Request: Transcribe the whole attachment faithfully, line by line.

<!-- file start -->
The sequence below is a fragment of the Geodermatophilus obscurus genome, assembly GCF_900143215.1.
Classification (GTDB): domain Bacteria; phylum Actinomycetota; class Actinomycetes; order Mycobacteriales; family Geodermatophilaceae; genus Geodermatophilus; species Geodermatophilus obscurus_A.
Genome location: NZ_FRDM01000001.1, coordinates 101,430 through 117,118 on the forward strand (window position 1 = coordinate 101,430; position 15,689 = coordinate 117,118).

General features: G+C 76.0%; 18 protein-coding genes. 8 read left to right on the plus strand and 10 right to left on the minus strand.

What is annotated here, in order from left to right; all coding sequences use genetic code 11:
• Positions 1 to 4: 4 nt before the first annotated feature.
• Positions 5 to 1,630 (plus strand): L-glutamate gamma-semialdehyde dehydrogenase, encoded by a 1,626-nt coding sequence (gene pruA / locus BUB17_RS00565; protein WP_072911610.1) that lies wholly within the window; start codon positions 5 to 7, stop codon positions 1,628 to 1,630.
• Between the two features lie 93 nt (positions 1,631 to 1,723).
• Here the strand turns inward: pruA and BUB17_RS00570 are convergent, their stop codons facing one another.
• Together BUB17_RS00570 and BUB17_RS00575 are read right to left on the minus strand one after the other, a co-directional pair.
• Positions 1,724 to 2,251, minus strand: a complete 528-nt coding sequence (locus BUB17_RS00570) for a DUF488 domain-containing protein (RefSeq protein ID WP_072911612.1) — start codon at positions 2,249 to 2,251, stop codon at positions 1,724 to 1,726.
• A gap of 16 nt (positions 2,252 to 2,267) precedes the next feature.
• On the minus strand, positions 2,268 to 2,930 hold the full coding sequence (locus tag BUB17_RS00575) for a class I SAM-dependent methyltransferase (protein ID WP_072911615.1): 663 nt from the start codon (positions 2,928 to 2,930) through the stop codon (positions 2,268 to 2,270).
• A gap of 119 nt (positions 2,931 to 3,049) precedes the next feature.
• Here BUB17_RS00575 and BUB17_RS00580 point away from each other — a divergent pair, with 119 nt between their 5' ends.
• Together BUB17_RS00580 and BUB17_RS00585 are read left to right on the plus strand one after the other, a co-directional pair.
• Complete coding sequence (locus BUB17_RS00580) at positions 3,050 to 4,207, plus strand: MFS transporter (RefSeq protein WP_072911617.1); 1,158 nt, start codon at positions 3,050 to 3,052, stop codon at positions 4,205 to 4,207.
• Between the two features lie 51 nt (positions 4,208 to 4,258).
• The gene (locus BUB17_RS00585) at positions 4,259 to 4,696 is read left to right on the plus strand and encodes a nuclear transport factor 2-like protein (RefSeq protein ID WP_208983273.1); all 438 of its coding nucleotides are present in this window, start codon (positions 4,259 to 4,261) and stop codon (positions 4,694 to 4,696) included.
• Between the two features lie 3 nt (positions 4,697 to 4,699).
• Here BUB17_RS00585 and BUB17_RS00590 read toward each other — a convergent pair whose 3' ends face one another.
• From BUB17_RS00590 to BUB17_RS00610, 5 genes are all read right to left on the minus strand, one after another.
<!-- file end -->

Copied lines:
The sequence below is a fragment of the Geodermatophilus obscurus genome, assembly GCF_900143215.1.
Classification (GTDB): domain Bacteria; phylum Actinomycetota; class Actinomycetes; order Mycobacteriales; family Geodermatophilaceae; genus Geodermatophilus; species Geodermatophilus obscurus_A.
Genome location: NZ_FRDM01000001.1, coordinates 101,430 through 117,118 on the forward strand (window position 1 = coordinate 101,430; position 15,689 = coordinate 117,118).

General features: G+C 76.0%; 18 protein-coding genes. 8 read left to right on the plus strand and 10 right to left on the minus strand.

What is annotated here, in order from left to right; all coding sequences use genetic code 11:
• Positions 1 to 4: 4 nt before the first annotated feature.
• Positions 5 to 1,630 (plus strand): L-glutamate gamma-semialdehyde dehydrogenase, encoded by a 1,626-nt coding sequence (gene pruA / locus BUB17_RS00565; protein WP_072911610.1) that lies wholly within the window; start codon positions 5 to 7, stop codon positions 1,628 to 1,630.
• Between the two features lie 93 nt (positions 1,631 to 1,723).
• Here the strand turns inward: pruA and BUB17_RS00570 are convergent, their stop codons facing one another.
• Together BUB17_RS00570 and BUB17_RS00575 are read right to left on the minus strand one after the other, a co-directional pair.
• Positions 1,724 to 2,251, minus strand: a complete 528-nt coding sequence (locus BUB17_RS00570) for a DUF488 domain-containing protein (RefSeq protein ID WP_072911612.1) — start codon at positions 2,249 to 2,251, stop codon at positions 1,724 to 1,726.
• A gap of 16 nt (positions 2,252 to 2,267) precedes the next feature.
• On the minus strand, positions 2,268 to 2,930 hold the full coding sequence (locus tag BUB17_RS00575) for a class I SAM-dependent methyltransferase (protein ID WP_072911615.1): 663 nt from the start codon (positions 2,928 to 2,930) through the stop codon (positions 2,268 to 2,270).
• A gap of 119 nt (positions 2,931 to 3,049) precedes the next feature.
• Here BUB17_RS00575 and BUB17_RS00580 point away from each other — a divergent pair, with 119 nt between their 5' ends.
• Together BUB17_RS00580 and BUB17_RS00585 are read left to right on the plus strand one after the other, a co-directional pair.
• Complete coding sequence (locus BUB17_RS00580) at positions 3,050 to 4,207, plus strand: MFS transporter (RefSeq protein WP_072911617.1); 1,158 nt, start codon at positions 3,050 to 3,052, stop codon at positions 4,205 to 4,207.
• Between the two features lie 51 nt (positions 4,208 to 4,258).
• The gene (locus BUB17_RS00585) at positions 4,259 to 4,696 is read left to right on the plus strand and encodes a nuclear transport factor 2-like protein (RefSeq protein ID WP_208983273.1); all 438 of its coding nucleotides are present in this window, start codon (positions 4,259 to 4,261) and stop codon (positions 4,694 to 4,696) included.
• Between the two features lie 3 nt (positions 4,697 to 4,699).
• Here BUB17_RS00585 and BUB17_RS00590 read toward each other — a convergent pair whose 3' ends face one another.
• From BUB17_RS00590 to BUB17_RS00610, 5 genes are all read right to left on the minus strand, one after another.